Thanks to the GOP’s extreme move rightward, those are now generally considered to be liberal or progressive positions.

The dramatic change in the Republican Party, culminating in its current defense of a monumentally unfit, corrupt President, has created a deep disconnect between old-timers and the current cult. That disconnect recently prompted three North Carolina County Commissionerrs to leave the GOP, while laying claim to the term “conservative.”

To be conservative is to honor and preserve the fundamental institutions, processes, structures and rule of law, ….

To be conservative is to be financially prudent while also investing in common ground works that support individual success for all citizens. To be conservative is to be welcoming and inclusive, ….

To be conservative is to have a strong moral compass and the willingness to challenge wrong regardless of its source.

We believe all of these are not merely conservative principles but American principles.

They continue…

Next, we believe elected officials have a special duty to conduct themselves beyond reproach and make genuine efforts to represent all their constituents.

Elected officials must strive to conduct all public and private actions with honor and integrity.

Elected officials must value objective truth and, in turn, be truthful in their own statements and interactions.

And elected officials must continually work to hear the voices of all while making hard decisions on behalf of their fellow citizens

“Finally, and importantly, we believe local government should not be partisan in nature.

Good ideas come from across the spectrum of political thought.

Our focus is local, our objective is problem-solving for Transylvania County and our experience is thatpartisanship is an obstacle to effective local governance.

Governing is done best when done closest, and close governing is done best when removed from partisan encumbrances.”

These local officials–all of whom have lengthy histories in Republican politics– have put their emphasis on governing, not politicking. It’s an emphasis that has been absent from the national GOP for some time–a recognition that political activity is supposed to be directed toward winning an opportunity to serve.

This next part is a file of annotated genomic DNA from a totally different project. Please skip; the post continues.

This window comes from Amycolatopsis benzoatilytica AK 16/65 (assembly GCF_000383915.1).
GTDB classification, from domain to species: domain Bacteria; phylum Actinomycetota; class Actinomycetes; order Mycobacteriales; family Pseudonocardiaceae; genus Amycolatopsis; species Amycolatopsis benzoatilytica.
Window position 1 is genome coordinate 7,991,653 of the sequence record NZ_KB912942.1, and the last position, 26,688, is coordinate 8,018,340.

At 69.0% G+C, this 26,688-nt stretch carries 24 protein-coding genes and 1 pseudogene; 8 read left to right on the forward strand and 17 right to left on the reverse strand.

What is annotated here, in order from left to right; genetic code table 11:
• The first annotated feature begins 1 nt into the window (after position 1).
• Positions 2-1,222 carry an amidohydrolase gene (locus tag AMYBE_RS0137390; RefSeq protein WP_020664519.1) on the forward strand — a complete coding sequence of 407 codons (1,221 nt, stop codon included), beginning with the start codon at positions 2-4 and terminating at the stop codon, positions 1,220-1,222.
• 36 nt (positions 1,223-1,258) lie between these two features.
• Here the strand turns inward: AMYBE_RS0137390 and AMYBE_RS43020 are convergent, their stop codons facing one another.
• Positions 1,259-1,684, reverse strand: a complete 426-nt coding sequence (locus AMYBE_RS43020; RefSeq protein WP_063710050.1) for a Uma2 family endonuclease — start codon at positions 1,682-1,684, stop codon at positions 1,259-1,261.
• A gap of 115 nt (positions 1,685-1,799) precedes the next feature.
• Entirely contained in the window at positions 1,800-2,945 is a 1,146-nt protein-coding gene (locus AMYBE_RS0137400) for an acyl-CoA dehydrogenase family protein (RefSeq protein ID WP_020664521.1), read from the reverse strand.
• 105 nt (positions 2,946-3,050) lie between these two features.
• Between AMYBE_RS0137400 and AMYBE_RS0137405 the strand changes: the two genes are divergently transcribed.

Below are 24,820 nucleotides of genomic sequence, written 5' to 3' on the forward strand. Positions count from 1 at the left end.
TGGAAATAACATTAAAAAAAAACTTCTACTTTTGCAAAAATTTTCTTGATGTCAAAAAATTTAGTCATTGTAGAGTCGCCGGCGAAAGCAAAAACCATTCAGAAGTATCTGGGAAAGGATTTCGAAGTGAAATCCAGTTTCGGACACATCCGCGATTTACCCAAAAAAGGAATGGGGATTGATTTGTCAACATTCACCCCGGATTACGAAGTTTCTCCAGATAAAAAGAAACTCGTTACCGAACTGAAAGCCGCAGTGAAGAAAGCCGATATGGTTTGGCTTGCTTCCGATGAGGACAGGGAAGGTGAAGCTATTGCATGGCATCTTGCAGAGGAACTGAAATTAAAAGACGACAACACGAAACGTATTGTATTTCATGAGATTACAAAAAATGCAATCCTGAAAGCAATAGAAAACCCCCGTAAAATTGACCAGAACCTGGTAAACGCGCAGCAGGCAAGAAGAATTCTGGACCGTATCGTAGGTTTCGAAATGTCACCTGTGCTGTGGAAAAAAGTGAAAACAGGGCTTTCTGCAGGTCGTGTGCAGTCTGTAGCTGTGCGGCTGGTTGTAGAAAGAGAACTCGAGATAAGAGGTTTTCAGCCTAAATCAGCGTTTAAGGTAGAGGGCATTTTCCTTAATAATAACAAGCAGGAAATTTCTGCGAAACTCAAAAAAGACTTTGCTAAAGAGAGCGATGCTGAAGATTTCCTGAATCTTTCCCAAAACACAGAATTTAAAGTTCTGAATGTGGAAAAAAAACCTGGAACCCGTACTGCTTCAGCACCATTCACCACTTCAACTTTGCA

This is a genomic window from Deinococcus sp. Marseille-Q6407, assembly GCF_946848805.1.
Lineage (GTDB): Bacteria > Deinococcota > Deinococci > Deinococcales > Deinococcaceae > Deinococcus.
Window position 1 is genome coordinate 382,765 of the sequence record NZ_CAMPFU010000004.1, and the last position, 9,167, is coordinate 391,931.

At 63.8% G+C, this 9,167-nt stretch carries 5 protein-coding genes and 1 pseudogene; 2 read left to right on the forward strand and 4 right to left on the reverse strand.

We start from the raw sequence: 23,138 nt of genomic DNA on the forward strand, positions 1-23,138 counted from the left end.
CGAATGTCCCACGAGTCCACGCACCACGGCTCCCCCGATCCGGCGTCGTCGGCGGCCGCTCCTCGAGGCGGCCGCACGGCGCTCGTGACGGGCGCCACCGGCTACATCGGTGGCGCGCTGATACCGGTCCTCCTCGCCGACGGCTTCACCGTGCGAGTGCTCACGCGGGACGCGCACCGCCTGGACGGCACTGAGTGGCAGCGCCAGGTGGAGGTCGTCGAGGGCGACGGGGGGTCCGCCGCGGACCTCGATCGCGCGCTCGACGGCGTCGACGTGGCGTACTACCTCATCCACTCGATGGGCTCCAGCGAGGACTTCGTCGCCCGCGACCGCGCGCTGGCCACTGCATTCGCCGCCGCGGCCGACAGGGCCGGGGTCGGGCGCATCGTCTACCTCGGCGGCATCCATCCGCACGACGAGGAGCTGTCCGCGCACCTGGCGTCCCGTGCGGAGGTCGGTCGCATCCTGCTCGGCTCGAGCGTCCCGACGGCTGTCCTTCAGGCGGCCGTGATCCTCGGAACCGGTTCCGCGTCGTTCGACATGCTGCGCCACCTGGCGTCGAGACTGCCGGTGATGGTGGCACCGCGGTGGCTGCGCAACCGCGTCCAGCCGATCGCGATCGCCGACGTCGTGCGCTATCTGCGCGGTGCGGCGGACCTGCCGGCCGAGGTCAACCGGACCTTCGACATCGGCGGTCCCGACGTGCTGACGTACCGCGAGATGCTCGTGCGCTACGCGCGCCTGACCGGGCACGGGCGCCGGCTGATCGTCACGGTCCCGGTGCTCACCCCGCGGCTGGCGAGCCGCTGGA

When asked whether their dissatisfaction was local or national, one of the Commissioners responded

Leaders at every level should also operate with strict standards of honesty and integrity, both for themselves and others they work with. And leaders at every level should work to represent all citizens, regardless of the issue. I don’t think it’s particularly controversial to suggest that Republican leadership at the highest levels are no longer consistently maintaining those principles.

Let’s hope these public servants–and I am happy to use that term–are harbingers of many defections from whatever it is the GOP has become. One thing for sure: today’s Republican Party isn’t conservative–at least, not as that term used to be understood.

It’s White Nationalist, and bent on dominance, not governance.

 

Mourning The Loss Of Republicans Like Bill Ruckelshaus

Back when I was a Republican, the party included statesmen like Bill Hudnut, Dick Lugar and Bill Ruckelshaus, all of whom I was privileged to know. With the death of Ruckelshaus last week, all are now gone, along with the intelligent, ethical service they exemplified.

A couple of days ago, a friend sent me a column from Counterpunch,  in which a reporter who had interviewed Ruckelshaus in 2006 reprinted the questions and answers from that interview.

“Ruck” is best known for his principled refusal as a Deputy A.G. to follow Nixon’s orders and dismiss the then-Special Prosecutor (in what has come to be known as the “Saturday Night Massacre”), but he was also the first administrator of Nixon’s EPA. (Yes, the EPA was established by a Republican President…How times have changed…)